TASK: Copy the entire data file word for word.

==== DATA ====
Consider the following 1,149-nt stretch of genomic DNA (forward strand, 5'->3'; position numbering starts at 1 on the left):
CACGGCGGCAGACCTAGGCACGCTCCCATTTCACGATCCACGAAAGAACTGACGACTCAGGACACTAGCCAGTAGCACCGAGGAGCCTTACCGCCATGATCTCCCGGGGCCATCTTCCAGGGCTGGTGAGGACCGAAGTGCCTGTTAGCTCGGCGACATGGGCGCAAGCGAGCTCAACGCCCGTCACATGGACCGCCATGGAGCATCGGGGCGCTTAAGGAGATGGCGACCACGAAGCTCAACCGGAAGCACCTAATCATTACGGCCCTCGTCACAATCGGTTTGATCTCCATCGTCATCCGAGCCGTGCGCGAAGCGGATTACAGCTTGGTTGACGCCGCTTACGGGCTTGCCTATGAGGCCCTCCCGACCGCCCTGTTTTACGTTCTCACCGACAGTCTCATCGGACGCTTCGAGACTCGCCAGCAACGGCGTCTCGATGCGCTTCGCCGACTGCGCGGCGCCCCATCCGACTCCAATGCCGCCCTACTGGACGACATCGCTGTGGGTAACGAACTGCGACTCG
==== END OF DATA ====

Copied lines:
Consider the following 1,149-nt stretch of genomic DNA (forward strand, 5'->3'; position numbering starts at 1 on the left):
CACGGCGGCAGACCTAGGCACGCTCCCATTTCACGATCCACGAAAGAACTGACGACTCAGGACACTAGCCAGTAGCACCGAGGAGCCTTACCGCCATGATCTCCCGGGGCCATCTTCCAGGGCTGGTGAGGACCGAAGTGCCTGTTAGCTCGGCGACATGGGCGCAAGCGAGCTCAACGCCCGTCACATGGACCGCCATGGAGCATCGGGGCGCTTAAGGAGATGGCGACCACGAAGCTCAACCGGAAGCACCTAATCATTACGGCCCTCGTCACAATCGGTTTGATCTCCATCGTCATCCGAGCCGTGCGCGAAGCGGATTACAGCTTGGTTGACGCCGCTTACGGGCTTGCCTATGAGGCCCTCCCGACCGCCCTGTTTTACGTTCTCACCGACAGTCTCATCGGACGCTTCGAGACTCGCCAGCAACGGCGTCTCGATGCGCTTCGCCGACTGCGCGGCGCCCCATCCGACTCCAATGCCGCCCTACTGGACGACATCGCTGTGGGTAACGAACTGCGACTCG